Personal Growth: An Age of Self-Planting Trees

It’s been a while since I’ve posted on this blog, but since it’s summer now I think the time is ripe for a fresh start.  Something else ripe for a fresh start: my cilantro, basil, and spearmint (not to mention cucumbers, tomatoes, peppers, and summer squash). Yes, like many of you, my wife and I have started vegetable and herb gardens, and I am so excited to see some of those seeds turn into seedlings, and tiny sprouts turn into fruit bearing plants.

As I sauntered up the hill to water my garden this evening, as I bent down to examine the first yellow blossom on our cherry tomato plant, and as I spritzed the garden with that life-juice we call water, I couldn’t get this image out of my head:

Blessed is the one
who does not walk in step with the wicked
or stand in the way that sinners take
or sit in the company of mockers,
but whose delight is in the law of the Lord,
and who meditates on his law day and night.
That person is like a tree planted by streams of water,
which yields its fruit in season
and whose leaf does not wither—
whatever they do prospers.

(Psalm 1:1-3)

The psalms in the Bible are ancient but deeply relevant poetry–lyrics designed to plumb the deepest depths of the human experience. The poet asks the reader to see herself, imagine herself, as this fruitful tree by streams of water. This tree that was planted, has grown, is productive, and means something to the world around it…this is the tree we are supposed to imagine being.

There’s no doubt in my mind that most of us, at some time or another, have a hard time thinking of ourselves in these terms. We can’t imagine feeling purposeful, bearing fruit, and experiencing growth in the daily death that others–for some reason–call life. We feel more like the wind-swept chaff than the sturdy oak.

Others of us (or maybe the same people at different times) have absolutely no problem identifying with the fruitfulness, sturdiness, and beauty of that tree. We know we have grown, and to be honest we’re a little too proud of ourselves for it. You see, we like the metaphor but only to a point. We would prefer to think of ourselves as trees that plant, water, and weed in our own soil. Our fruit is our own fault and our produce is our property.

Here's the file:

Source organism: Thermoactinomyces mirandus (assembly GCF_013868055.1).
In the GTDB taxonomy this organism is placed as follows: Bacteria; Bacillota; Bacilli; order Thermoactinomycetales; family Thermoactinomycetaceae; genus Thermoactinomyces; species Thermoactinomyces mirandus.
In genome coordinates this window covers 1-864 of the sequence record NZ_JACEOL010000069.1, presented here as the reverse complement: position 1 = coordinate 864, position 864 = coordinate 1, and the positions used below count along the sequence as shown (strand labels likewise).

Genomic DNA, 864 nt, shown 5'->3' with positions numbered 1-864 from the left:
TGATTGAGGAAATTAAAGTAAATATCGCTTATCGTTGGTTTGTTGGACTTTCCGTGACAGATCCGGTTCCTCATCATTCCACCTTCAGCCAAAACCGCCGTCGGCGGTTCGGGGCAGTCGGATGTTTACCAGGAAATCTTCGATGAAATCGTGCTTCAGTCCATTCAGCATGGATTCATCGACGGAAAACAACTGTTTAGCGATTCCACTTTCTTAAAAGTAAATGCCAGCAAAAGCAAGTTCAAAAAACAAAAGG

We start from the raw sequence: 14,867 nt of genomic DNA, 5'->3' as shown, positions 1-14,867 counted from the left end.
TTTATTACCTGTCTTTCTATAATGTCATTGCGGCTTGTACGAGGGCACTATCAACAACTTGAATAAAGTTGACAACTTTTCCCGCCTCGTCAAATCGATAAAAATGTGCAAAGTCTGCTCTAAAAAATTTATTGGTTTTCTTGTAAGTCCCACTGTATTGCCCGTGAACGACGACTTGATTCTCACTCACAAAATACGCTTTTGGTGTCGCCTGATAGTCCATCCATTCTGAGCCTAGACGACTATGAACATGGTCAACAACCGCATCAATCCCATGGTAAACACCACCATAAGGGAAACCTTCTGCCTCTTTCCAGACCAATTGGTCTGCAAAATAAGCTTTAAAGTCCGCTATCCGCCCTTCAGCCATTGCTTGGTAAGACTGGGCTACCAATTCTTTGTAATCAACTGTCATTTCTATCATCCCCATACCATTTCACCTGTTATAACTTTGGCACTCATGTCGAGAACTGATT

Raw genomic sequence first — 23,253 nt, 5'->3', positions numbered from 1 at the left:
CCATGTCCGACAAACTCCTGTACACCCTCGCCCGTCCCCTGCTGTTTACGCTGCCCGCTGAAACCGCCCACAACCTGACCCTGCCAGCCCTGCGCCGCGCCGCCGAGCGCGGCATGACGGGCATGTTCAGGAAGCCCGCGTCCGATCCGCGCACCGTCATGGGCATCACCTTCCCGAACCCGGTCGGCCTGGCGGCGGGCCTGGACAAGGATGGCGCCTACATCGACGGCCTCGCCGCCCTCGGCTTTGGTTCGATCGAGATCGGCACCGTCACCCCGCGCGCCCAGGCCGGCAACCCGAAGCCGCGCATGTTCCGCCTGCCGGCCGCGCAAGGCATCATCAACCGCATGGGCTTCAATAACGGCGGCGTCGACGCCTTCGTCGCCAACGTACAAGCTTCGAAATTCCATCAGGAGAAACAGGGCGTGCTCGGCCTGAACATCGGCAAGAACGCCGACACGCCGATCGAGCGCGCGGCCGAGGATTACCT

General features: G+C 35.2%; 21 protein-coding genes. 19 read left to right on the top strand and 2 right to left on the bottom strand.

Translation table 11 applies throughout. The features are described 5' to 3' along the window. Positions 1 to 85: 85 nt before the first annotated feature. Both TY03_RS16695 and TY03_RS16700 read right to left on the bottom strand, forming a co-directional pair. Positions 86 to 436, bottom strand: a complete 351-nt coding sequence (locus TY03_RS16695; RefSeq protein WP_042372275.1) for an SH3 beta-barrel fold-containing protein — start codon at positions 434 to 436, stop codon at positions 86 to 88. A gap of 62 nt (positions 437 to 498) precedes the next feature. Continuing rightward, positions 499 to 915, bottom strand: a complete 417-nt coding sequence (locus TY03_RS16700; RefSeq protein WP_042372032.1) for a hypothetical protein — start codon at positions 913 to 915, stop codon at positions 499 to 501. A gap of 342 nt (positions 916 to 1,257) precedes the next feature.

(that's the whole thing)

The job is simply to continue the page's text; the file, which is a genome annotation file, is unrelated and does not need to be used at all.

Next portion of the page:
I wonder if both of these responses to this poem, our dejected despair and ugly pride, are both symptoms of the same illness.

In an age when “personal growth” is our highest ambition, where self-help books are downloaded by the millions on Kindle, and where the American Dream includes pulling yourself up by your own bootstraps, it’s no wonder that despair and pride are our most common responses to the tree planted by streams of water. If my growth is purely personal, if it is primarily the work of my own hands, then failing to grow leads me into despair. Failing to find my own meaning for myself leads me into self-helplessness. After all, my withering is all my fault, and there is nobody out there to water and weed but me. On the other hand, if life is good, if I am successful, and if I am convinced that my personal growth is primarily my personal doing…well then not much is keeping me from brushing the dirt off my shoulder (and, not to mention, from looking down my nose at all those weak little saplings).

But to do this is to forget some of the deep wisdom of the poet.

Like all poets, he chooses his words carefully. I don’t think it’s a coincidence that he chose the image of a tree to talk about growth instead of, say, an athlete. A tree doesn’t plant itself. It doesn’t water itself. It doesn’t tend, prune, and harvest itself.

I have to admit that when I garden, I can get a bit obsessed. Our herbs are plotted plants that sit at our slider, and I am a little bit embarrassed to say that when I am sitting and watching Law & Order I glance over to those pots about once every 30 seconds. Maybe I’ll catch the first sign of life! Maybe I’ll see a little green in the sea of brown! Maybe it’s unlikely that it’s going to happen in 30 seconds, but for some reason I just can’t help myself.

As I think about a tree planted by streams of water, which yields its fruit in season, and whose leaf does not wither, the image draws me into thinking about the planter and tender of that tree. I imagine the person who chooses the perfect spot for that tree so that it will get all the sustenance it needs. I can’t help but think of the person who watches for it’s first signs of life, beside himself with excitement when the green pops out of the brown. I can’t help but think of the one who tends the tree, carefully weeding, pruning, fertilizing, keeping away pests, ensuring that it bears fruit and doesn’t wither.

Putting yourself into the poem, understanding yourself as the tree, gives you humility when you bear fruit. Sure…you bore fruit. But could you have done it without the planter? On the other hand, when you have messed up your life or somebody else has messed it up beyond your ability to repair–when you can’t possibly imagine causing yourself to grow–understanding yourself as the tree reminds you to throw your battered and brittle branches back to the one who planted you.

After all, the Planter is the one who makes us grow.

2 Responses to Personal Growth: An Age of Self-Planting Trees

  1. Kathleen says:

    Great post Kyle!

  2. Pingback: Seeds of Suffering | Freedom of the Heart

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